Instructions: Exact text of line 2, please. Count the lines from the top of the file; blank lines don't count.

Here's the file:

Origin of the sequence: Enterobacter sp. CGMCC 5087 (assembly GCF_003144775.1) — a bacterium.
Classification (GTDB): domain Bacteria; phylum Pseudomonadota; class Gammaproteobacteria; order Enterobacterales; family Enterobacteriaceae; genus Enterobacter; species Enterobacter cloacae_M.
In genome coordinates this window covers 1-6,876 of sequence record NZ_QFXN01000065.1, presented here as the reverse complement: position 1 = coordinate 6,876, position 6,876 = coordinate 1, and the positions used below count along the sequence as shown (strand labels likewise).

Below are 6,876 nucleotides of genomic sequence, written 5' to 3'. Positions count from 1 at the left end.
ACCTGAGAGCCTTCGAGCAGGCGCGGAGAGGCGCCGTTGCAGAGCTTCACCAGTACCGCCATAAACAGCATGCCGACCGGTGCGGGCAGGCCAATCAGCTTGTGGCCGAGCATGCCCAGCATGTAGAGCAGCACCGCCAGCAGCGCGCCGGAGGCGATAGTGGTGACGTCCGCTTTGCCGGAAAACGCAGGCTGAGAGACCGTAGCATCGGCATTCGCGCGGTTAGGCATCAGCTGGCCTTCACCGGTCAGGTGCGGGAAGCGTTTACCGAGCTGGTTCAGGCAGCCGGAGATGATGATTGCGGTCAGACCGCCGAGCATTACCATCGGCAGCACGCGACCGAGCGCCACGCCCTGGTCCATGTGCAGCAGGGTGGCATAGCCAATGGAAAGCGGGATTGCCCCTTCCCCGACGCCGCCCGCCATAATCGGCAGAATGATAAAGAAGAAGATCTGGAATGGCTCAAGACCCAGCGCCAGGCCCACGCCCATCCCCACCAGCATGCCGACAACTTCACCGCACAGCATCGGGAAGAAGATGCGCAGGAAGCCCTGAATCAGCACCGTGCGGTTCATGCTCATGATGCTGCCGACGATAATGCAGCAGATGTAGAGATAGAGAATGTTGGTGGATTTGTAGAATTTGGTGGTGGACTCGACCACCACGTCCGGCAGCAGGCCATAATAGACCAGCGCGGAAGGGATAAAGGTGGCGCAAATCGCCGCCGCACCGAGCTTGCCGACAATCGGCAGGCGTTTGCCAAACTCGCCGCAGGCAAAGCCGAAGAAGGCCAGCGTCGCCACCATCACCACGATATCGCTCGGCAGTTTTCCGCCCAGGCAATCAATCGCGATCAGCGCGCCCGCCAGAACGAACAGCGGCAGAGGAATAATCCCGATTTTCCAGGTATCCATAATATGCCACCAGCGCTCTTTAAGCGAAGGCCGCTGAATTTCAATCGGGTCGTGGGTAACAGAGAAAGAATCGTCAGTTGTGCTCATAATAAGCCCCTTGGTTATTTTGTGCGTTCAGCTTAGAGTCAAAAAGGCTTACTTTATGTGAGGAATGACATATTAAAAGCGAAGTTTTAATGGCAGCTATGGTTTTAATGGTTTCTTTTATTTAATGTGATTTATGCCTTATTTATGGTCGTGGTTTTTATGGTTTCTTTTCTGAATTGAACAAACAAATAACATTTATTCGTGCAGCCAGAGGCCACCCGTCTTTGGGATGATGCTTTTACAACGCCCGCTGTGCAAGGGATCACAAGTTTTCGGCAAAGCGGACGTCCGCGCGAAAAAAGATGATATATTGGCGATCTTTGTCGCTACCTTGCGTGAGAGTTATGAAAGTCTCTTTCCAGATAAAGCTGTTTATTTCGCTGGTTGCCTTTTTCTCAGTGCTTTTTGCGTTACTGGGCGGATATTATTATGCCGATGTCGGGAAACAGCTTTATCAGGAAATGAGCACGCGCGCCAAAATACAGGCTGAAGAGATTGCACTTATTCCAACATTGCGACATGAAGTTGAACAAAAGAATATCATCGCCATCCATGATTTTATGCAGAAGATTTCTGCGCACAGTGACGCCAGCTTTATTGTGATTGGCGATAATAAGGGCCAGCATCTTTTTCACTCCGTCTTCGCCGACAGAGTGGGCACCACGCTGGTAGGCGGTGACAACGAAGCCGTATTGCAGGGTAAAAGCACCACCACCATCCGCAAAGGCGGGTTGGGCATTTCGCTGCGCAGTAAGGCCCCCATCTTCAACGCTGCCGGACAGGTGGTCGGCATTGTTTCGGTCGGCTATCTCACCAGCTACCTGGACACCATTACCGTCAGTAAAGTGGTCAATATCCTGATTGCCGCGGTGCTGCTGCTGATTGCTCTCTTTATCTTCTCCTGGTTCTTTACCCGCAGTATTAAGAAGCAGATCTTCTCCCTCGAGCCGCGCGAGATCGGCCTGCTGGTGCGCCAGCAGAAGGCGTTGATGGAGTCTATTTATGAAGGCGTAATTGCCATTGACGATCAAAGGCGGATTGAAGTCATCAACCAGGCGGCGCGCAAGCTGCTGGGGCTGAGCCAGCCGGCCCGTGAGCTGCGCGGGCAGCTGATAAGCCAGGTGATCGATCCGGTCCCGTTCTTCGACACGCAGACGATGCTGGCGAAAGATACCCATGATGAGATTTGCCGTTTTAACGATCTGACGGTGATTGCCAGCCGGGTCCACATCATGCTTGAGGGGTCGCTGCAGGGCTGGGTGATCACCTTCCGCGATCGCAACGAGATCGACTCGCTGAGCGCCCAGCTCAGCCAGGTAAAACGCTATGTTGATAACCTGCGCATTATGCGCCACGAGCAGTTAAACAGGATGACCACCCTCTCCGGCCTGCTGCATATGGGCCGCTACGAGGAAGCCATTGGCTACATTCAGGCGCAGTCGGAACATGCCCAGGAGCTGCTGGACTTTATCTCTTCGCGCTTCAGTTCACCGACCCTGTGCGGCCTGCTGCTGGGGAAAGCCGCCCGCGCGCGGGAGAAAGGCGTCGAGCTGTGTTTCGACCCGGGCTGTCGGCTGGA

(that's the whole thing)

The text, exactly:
Classification (GTDB): domain Bacteria; phylum Pseudomonadota; class Gammaproteobacteria; order Enterobacterales; family Enterobacteriaceae; genus Enterobacter; species Enterobacter cloacae_M.